na te guḍākeśa-yaśo-dharāṇāṁ
baddhāñjaler vai bhayam asti kiñcit
na vartitavyaṁ bhavatā kathañcana
kṣetre madīye tvam adharma-bandhuḥ
rājā uvāca—the King said; na—not; te—your; guḍākeśa—Arjuna; yaśaḥ-dharāṇām—of us who inherited the fame; baddha-añjaleḥ—one with folded hands; vai—certainly; bhayam—fear; asti—there is; kiñcit—even a slight; na—neither; vartitavyam—can be allowed to live; bhavatā—by you; kathañcana—by all means; kṣetre—in the land; madīye—in my kingdom; tvam—you; adharma-bandhuḥ—the friend of irreligion.
The King thus said: We have inherited the fame of Arjuna; therefore since you have surrendered yourself with folded hands you need not fear for your life. But you cannot remain in my kingdom, for you are the friend of irreligion.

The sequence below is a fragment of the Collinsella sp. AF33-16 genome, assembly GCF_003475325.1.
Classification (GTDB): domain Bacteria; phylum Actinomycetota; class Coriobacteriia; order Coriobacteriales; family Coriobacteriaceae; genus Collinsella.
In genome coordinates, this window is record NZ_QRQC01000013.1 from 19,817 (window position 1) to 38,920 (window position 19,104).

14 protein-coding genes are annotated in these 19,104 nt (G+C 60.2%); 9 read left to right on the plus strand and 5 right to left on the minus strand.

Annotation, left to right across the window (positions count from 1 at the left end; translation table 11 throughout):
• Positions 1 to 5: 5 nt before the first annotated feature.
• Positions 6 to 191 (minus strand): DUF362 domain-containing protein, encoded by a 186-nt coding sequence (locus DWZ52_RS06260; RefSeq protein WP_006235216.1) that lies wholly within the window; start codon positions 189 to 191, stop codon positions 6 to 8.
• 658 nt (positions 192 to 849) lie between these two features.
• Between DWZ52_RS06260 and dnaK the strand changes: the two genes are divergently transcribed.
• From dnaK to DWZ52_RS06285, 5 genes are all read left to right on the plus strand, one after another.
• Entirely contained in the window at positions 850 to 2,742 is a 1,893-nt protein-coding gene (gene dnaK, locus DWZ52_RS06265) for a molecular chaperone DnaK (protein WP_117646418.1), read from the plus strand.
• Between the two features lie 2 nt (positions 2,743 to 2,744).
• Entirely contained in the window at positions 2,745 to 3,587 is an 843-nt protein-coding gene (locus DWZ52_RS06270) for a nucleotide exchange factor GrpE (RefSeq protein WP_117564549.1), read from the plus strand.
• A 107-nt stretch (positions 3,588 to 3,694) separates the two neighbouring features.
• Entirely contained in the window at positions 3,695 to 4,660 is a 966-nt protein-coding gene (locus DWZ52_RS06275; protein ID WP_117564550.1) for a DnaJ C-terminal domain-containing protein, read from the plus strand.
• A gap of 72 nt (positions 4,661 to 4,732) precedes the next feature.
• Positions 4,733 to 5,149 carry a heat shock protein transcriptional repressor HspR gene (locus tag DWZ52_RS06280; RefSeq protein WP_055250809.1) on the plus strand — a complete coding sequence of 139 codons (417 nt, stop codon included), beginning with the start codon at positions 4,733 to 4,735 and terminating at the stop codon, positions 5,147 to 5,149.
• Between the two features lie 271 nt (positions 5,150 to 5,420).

The personality of Kali, who is the friend of all kinds of irreligiosities, may be excused if he surrenders, but in all circumstances he cannot be allowed to live as a citizen in any part of a welfare state. The Pāṇḍavas were entrusted representatives of the Personality of Godhead, Lord Kṛṣṇa, who practically brought into being the Battle of Kurukṣetra, but not for any personal interest. He wanted an ideal king like Mahārāja Yudhiṣṭhira and his descendants like Mahārāja Parīkṣit to rule the world, and therefore a responsible king like Mahārāja Parīkṣit could not allow the friend of irreligiosity to flourish in his kingdom at the cost of the good fame of the Pāṇḍavas. That is the way of wiping out corruption in the state, and not otherwise. The friends of irreligiosity should be banished from the state, and that will save the state from corruption.
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